The new tool is used by Broadway productions and tours. (Photo: Rob Kim/Getty Images)

Broadway productions and touring companies have set new minimum requirements for COVID-19 testing based on the number of cases in the area. 

Productions are now using the Covid Act Now heat map to calculate the risk level for transmission in each locality and therefore determine the minimum number of tests per week needed for company members. However, as coronavirus cases arise in the industry, many Broadway productions are testing more frequently than the specified minimums. 

The New York City Metropolitan area is currently at a high risk level, which equates to testing at least two times per week for Broadway productions. The same cadence is suggested for medium risk level areas. 

Severe or very high risk transmission areas have a minimum testing rate of three times per week. An area is considered low transmission, necessitating one test per week, only if the locality has maintained that level in the preceding four weeks and if there have been no positive COVID cases within the company. 

The League has been using the Covid Act Now tool to determine testing rates on the road and on Broadway since the end of October. The rates will be in place through the end of 2021. 

The use of the tool came out of conversations between the Broadway League and Actors’ Equity, as well as their respective health and safety experts. The two parties had originally set testing standards over the summer, but then continued to issue new suggestions as the COVID landscape shifted. 

“We’ve had these medical professionals involved with the conversation and they seem to be most comfortable using this heat map, because it really is completely impartial,“ said Anthony LaTorella, the League’s labor committee chair and vice president of labor relations at the Nederlander Organization.  

In September, due to the spread of the delta variant, the League had suggested increasing testing levels to twice per week and having all company members wear masks backstage. Thus far, two productions, “Aladdin” and more recently, “Chicken & Biscuits,” have publicly reported breakthrough COVID-19 cases in the company and canceled performances as a result. 

Recent conversations have largely centered on Equity members, since the actors are unmasked on stage and therefore at a potential greater risk of infection. The new testing rates are also a suggestion, rather than a rule. However, LaTorella said he believes most Broadway productions are applying the testing standards to all company members and testing at or above the minimum levels.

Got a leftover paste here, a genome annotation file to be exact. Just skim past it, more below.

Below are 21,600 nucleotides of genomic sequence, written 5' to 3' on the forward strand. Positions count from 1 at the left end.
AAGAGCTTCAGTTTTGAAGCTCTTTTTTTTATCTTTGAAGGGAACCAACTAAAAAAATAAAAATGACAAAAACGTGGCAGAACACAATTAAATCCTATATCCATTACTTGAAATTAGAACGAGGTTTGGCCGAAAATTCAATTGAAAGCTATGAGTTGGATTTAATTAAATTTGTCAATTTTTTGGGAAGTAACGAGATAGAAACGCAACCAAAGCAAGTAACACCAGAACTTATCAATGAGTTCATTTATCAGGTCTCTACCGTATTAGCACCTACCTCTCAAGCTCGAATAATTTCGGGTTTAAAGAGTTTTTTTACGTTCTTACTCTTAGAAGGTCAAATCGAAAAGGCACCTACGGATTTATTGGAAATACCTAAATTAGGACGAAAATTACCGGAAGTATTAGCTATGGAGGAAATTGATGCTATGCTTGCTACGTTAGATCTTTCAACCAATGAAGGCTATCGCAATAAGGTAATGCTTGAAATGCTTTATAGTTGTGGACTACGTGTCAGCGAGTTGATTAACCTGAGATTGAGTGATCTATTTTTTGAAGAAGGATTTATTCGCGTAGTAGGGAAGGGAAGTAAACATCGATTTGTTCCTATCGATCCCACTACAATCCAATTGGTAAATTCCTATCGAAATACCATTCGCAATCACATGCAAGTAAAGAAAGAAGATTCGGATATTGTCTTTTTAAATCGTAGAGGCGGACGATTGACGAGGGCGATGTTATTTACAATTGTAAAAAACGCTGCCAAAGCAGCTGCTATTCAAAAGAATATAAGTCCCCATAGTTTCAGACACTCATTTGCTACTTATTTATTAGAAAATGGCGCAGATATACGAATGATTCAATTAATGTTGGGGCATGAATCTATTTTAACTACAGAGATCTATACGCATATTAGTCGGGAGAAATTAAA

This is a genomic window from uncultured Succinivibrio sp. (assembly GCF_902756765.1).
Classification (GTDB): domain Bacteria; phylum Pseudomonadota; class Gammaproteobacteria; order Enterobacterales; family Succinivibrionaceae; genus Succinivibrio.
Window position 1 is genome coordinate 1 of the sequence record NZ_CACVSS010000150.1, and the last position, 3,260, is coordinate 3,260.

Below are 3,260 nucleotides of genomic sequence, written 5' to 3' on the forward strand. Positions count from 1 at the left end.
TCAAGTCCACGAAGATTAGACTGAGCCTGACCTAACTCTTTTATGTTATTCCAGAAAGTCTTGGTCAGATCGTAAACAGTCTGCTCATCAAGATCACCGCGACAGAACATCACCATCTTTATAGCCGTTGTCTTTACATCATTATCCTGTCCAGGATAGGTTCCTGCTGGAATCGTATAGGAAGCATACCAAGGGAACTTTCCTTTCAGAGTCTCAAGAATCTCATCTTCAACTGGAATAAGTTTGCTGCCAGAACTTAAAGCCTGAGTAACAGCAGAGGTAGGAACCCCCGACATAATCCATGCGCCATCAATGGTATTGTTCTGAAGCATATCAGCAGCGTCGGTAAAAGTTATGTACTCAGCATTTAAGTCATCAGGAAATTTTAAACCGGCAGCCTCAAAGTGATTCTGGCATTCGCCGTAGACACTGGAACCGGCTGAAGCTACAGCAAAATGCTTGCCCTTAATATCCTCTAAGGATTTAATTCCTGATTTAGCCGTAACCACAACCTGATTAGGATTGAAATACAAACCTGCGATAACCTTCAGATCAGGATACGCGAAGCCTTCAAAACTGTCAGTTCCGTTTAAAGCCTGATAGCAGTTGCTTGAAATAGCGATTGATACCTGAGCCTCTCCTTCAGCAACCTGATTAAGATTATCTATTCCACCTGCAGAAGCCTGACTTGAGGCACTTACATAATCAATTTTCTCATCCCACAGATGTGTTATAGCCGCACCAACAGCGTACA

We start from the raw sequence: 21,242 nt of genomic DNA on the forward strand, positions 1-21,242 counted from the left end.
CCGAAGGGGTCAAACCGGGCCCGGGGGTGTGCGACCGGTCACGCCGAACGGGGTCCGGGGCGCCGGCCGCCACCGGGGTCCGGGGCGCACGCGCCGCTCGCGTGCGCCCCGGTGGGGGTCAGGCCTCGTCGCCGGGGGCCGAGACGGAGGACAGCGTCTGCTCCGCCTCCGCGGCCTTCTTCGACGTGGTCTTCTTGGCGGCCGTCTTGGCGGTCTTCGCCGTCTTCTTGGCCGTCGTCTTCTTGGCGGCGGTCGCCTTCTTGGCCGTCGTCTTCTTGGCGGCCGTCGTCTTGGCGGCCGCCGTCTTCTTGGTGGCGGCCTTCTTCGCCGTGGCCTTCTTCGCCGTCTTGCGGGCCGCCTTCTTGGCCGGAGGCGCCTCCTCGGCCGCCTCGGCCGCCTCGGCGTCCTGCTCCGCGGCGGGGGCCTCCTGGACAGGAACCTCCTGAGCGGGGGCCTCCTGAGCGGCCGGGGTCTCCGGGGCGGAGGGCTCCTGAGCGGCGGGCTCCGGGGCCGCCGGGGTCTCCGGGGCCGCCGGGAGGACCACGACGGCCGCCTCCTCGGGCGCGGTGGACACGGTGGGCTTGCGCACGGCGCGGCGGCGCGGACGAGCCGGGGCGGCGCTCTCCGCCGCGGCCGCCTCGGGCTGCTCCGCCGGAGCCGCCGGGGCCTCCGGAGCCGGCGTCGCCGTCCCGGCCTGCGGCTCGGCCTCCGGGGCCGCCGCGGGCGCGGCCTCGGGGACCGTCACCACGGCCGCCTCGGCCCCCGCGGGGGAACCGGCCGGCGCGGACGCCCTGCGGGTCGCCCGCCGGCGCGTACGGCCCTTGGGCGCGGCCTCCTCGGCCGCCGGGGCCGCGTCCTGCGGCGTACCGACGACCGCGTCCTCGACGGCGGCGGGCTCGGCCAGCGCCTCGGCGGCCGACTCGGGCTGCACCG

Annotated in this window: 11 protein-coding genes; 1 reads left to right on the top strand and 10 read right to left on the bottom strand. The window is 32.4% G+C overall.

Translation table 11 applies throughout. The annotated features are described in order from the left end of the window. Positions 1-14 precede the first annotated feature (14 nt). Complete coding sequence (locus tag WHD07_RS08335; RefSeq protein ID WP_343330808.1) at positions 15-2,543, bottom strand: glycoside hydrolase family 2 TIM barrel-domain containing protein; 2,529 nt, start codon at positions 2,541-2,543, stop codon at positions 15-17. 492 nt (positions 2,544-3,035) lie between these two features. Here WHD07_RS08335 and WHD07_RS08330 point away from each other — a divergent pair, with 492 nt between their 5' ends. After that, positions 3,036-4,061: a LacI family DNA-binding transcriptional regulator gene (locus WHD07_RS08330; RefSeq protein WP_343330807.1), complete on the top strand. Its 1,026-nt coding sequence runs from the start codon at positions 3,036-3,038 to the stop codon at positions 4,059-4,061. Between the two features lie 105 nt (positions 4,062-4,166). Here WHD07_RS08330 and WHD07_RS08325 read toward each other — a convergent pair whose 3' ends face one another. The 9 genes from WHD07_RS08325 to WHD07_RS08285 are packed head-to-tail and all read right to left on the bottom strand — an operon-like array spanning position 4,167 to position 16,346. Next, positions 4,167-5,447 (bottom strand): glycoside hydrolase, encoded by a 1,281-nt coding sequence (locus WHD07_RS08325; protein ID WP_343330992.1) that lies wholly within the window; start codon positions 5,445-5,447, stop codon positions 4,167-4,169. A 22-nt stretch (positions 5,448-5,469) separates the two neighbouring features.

Epidemiologist Blythe Adamson, who is working with 13 Broadway productions on COVID-19 policies, has set a minimum testing standard of three times per week for all of her productions. Some of her productions are testing six times per week. 

While Adamson supports the use of the Covid Act Now tool to set minimums, her own testing frequency is determined by case rates in the area and whether there has been a recent positive case in the theater. 

“As long as there’s a burden of COVID in the community, I will expect people to show up in their workplace with random people testing positive because they’ve become exposed or infected in their household or out in the community,” Adamson said. 

Adamson, and her company, Infectious Economics, largely use PCR tests — with the majority collected on site and sent to the lab in batches — to identify emerging cases among cast and crew members. So far, she said she has been “really encouraged” by the ability of the PCR tests to identify cases in individuals before they become infectious. Her team only uses antigen tests to confirm already suspected COVID-19 cases.

The new suggestions from the League do not specify whether rapid antigen or PCR tests should be used.

When positive cases are found — Adamson is now working with “Aladdin” and Disney Theatrical Productions, for example — her team is able to conduct genomic sequencing on the samples to eventually determine how and where each individual was infected. This can help her team reshape any health and safety policies, if necessary. 

What’s clear thus far, according to Adamson, is that high-quality KN95 masks for crew members and for actors, whenever they leave the stage, are essential for controlling spread within the theater. Her team has also brought in fans and portable air filters to promote better airflow backstage. 

While she acknowledges that it comes with a cost, Adamson would like to see these components, as well as the primary use of PCR tests, adopted across the industry. 

“My hope would be that over time we would see more alignment with policies that we’re seeing are working,” Adamson said.